2009’s party classic “TiK ToK” may have sold Kesha – she’s dropped the “$” for now – as a one-note character, but it was one others wanted to play. A force at her initial peak, she wrote Britney Spears’ hit “Till the World Ends”, and had her schtick jacked by Katy Perry (“California Gurls”), Miley Cyrus and LMFAO.
For all the bludgeoning EDM and Auto-Tune, there was a perceptibly punk bent to Kesha Sebert’s music. She can belt like a rock star, but knows dance music is more conducive to free love than any other.
“Praying” – her first single in four years, and first shot at a ballad release – is upsetting for many reasons, but the shadow it casts over her dollar-sign days is its first knife-twist. Addressing her troubling legal battle with producer Dr. Luke, Kesha takes the high road, and seeks to see the best in her abuser.
Religious references abound, but more so musically then lyrically. Ryan Lewis’s piano is the song’s backbone, propping up a quiet, dignified chorus, even as it blossoms into a stomping country-gospel rapture: “I hope you’re somewhere praying / I hope your soul is changing”.
Kesha’s naked vocal is impressive, and her zesty, adenoidal tone channels the melody better than any studio trickery could. A quiet admission of “I’m proud of who I am” is the link between her old and new material. Kesha’s self-love has suffused her search for both carnage and catharsis – so as long as she has it, the party is far from over.
Collecting work from considerable talent, Vince Staples’ fantastic sophomore LP Big Fish Theory is a puzzle of rich, disparate dance influences – and no one’s in a hurry to put the pieces together.
Opener “Crabs In a Bucket” takes a minute to morph into witchy UK garage. The rapper’s eventual appearance scans as fleeting, though he ably fires back at white supremacy: “They don’t ever want to see the black man eat / Nails in the black man’s hands and feet.” In its final lap, the track goes for broke with a come-hither verse from Kilo Kish.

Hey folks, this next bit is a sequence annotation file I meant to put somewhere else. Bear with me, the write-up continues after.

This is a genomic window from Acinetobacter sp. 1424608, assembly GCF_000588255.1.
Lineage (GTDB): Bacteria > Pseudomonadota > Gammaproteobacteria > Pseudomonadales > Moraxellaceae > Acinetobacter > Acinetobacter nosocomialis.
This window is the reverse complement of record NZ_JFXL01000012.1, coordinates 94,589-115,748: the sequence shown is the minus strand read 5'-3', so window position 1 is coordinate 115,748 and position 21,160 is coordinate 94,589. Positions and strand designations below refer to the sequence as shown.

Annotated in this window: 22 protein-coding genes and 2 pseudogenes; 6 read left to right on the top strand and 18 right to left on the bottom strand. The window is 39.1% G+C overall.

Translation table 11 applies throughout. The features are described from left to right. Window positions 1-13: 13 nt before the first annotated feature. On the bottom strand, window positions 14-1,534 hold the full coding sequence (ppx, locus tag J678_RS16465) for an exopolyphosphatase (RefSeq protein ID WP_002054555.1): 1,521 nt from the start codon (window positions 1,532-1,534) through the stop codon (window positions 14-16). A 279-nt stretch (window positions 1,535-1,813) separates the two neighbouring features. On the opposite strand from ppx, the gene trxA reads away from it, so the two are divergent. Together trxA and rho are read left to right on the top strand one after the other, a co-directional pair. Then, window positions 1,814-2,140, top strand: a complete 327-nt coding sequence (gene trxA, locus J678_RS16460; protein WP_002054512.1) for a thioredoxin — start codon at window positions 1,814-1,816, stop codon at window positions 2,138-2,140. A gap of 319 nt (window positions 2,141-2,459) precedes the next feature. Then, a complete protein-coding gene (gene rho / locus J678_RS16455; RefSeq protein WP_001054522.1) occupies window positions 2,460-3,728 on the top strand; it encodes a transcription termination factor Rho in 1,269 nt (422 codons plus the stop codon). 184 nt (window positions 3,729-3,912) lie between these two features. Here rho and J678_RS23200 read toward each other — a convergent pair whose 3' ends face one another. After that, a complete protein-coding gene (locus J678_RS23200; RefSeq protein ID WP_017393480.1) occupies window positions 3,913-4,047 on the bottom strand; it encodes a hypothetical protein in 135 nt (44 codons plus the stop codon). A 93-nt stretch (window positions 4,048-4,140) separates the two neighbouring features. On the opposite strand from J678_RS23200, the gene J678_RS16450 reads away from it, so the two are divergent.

Even the swaggering crunk of “Big Fish” (“Counting up the hundreds by the thousands”) gives way to a rug-pulling soundbite from the late Amy Winehouse. Carried by pitter-patter percussion, “Alyssa Interlude” tastefully ties the beloved singer’s death to a loss that’s closer to home for Staples: “Sometimes, people disappear.”
Swerving from ex-svengali No I.D (producer of 2015’s Summer ’06, and this year’s 4:44 by Jay-Z) and his stark experimental hip-hop was a gallant move by Staples.
There’s myriad collaborators and guest artists – fellow Comptonite Kendrick Lamar, Damon Albarn, ASAP Rocky… – on board, but with just five credits, it’s Staples’ longtime friend / first-time creative partner Jack Sekoff who sets a clubby template for the 12-track set. Under his guidance, Big Fish Theory oozes like a Class A.
The clacking hip-house arrangements of “Love Can Be…” and “Party People” leave ample room for Staples’ smartass flow. He piledrives the political elite with quips like “Propaganda / Press pan the camera”, and on “BagBak”, incites a social revolt the youth could really get behind: “Tell the president to suck a dick / because ‘we own ya!’”
Marrying SOPHIE’s unnerving cacophonies with Flume’s frosty future bass, “Yeah Right” is a veritable haunted house of a song. Rusty tin can drums, earthquaking bass and Kendrick Lamar await Staples in the shadows, but still he barges through. That he comes out fighting on the other side is testament to his intrepid nature.